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John Reitman

By John Reitman

One-half of Ohio State's 'Joe and Todd Show' retiring after 29 years

It is doubtful that anyone has seen more of Ohio during the past three decades than Joe Rimelspach.

An extension agent and program specialist in Ohio State's turf pathology department, Rimelspach has criss-crossed the state hundreds of times during his 39-year career in Columbus, helping golf course superintendents, sports field managers, lawn care operators, homeowners and arborists diagnose countless plant diseases and help them on the road to recovery.

031921joe4.jpgThat all comes to an end this month when Rimelspach, 70, will officially retire.

"I've never not gone to work before," Rimelspach said as he was cleaning out the only office he has occupied at Ohio State. "It's going to be different. I'm having a hard time getting my head around this."

For much of his tenure at Ohio State, Rimelspach has been one-half of Ohio State's 1-2-punch turf pathology team that also includes Todd Hicks. The traveling roadshow of "Joe and Todd" has been almost inseparable both professionally and personally for the past 20 years. Together, they have taught at Ohio Turfgrass Foundation events and annual field days and they have criss-crossed the state giving talks to professional associations, making site visits and building immeasurable good will from Akron to Zanesville and everywhere in between. They have produced a series of educational videos that prove chemistry in the turf business is not only about spray products, but also about how well two people can work together.

"Our personalities are so different, but they complement each other," Rimelspach said of his two-decade history of working alongside Hicks. "Most people don't have jobs like ours. We play off each other's strengths. He makes me laugh, I make him laugh. That improves the quality of life in the workplace."

Often, their workplace was in a car driving to one corner of the state or another, in a lab diagnosing a pathogen or teaching at a field day at the OTF research facility in Columbus.

"Joe is the go-to guy at The Ohio State University for disease," said Tim Glorioso, superintendent at Toledo Country Club and a past president of the Ohio Turfgrass Foundation. "He is always available for help and loves to educate everyone on disease identification and management. Whenever we needed a speaker for a Northwest Ohio GCSA event, Joe always made time for us superintendents.

"The Joe and Todd pathology show at OTF just won't be the same without both of them doing presentations and their online turf tips. Joe will be missed."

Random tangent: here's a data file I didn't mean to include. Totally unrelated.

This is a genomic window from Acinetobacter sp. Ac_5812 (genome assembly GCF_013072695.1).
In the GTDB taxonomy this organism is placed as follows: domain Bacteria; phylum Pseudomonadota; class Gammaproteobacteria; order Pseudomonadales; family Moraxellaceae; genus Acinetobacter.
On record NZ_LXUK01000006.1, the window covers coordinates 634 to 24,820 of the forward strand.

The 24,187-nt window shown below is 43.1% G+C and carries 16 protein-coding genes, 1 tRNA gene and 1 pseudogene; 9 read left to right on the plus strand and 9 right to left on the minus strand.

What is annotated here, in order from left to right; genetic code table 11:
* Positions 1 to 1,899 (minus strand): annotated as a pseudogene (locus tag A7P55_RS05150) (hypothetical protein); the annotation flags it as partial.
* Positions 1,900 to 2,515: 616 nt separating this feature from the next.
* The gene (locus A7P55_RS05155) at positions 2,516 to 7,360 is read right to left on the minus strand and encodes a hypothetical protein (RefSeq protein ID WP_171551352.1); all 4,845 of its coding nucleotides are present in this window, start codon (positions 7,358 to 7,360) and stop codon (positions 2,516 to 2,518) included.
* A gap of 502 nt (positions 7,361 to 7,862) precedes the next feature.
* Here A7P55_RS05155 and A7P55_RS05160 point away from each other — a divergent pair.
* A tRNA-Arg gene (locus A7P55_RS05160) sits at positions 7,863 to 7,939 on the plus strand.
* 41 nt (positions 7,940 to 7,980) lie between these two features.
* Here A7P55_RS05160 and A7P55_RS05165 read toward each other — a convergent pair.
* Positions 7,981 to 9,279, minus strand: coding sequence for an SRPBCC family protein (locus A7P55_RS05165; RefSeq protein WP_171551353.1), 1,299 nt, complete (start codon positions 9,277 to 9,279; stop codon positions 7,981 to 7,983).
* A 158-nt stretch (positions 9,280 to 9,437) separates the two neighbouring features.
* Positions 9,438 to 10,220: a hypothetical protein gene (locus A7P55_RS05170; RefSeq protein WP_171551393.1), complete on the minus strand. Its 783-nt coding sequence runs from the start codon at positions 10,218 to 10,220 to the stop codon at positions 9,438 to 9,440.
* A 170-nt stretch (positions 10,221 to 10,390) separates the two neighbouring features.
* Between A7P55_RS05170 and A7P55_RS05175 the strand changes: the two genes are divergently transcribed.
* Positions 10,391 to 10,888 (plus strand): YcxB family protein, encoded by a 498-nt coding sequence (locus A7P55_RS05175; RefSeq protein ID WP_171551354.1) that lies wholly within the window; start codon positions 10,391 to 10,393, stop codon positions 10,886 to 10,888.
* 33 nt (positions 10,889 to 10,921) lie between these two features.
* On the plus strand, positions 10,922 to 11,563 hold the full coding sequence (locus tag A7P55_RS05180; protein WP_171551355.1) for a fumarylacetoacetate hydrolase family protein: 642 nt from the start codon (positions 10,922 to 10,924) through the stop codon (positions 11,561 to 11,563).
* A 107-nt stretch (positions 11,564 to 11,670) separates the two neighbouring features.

A native of Fremont in north-central Ohio, Rimelspach grew up eyeing a career in farming. After a few years of working his uncle's farm, he left for a job on the crew at Fremont Country Club. That was in 1967.

"That job was a blast," Rimelspach said. "I enjoyed the people and being outside."


After a year of night school through Bowling Green State University, he went on to Ohio State for a career in turf, but eventually changed majors to landscape horticulture because he enjoyed working with shrubs and trees. His career included 19 years at Chemlawn, where he trained technicians and established a pathology lab before finally joining the turf pathology program at Ohio State under pathologist Phil Larsen, beginning a career that lasted 29 years, including the past 20 alongside Hicks. Together their work has included instruction, extension work, field research and operating a pathology lab. 

"Everybody likes Joe. He has a lot of information," Hicks said. "And you can't find a person who has a bad thing to say about him.

"The key to his success has been his attitude. People rely on you to make things right, and maybe even save their job. A great lesson I learned from Joe is it's not always what you tell, but how you tell them. It goes beach to him being that nice guy. He never met a stranger."

That became evident about a decade ago when Hicks and Rimelspach attended a friend's funeral. When they arrived, the viewing room was so crowded, Rimelspach wandered about the funeral home and ducked into another person's viewing. There he talked to and consoled the family of the deceased.

"He was talking to those people trying to make them feel better," Hicks said. "That's Joe."

His position at Ohio State originally was partially funded by OTF.

"I am guessing, but he must have done 40 talks a year, and they all were current and useful," said Todd Voss, superintendent at Double Eagle Club in Galena, Ohio, and a past president of OTF.

031921joe3.jpg"He would do as many talks as we wanted and would take whatever time slot we gave him and it was amazing, the room was always full.

"In today's university world, Joe will be impossible to replace."

Retirement is something Rimelspach has been pondering for some time. Covid got in the way last year and led him to delay his announcement several times. It was not until about a month ago that he finally decided the time was right, with a little urging from wife, July.

"She asked me 'how long are you going to work, anyway?' " he said. "I have to admit, working at home during Covid has been a transition. Judy has made it known that she hates me taking over the dining room table as an office."

Although Rimelspach will no longer be on the OSU payroll, he will remain on Hicks' speed dial.

"There will be times I will have to reach out to my old friend and see if he can help me out," Hicks said. 

"You normally don't have this kind of relationship with someone you work with. He's family. He's my mentor and father figure."

Edited by John Reitman

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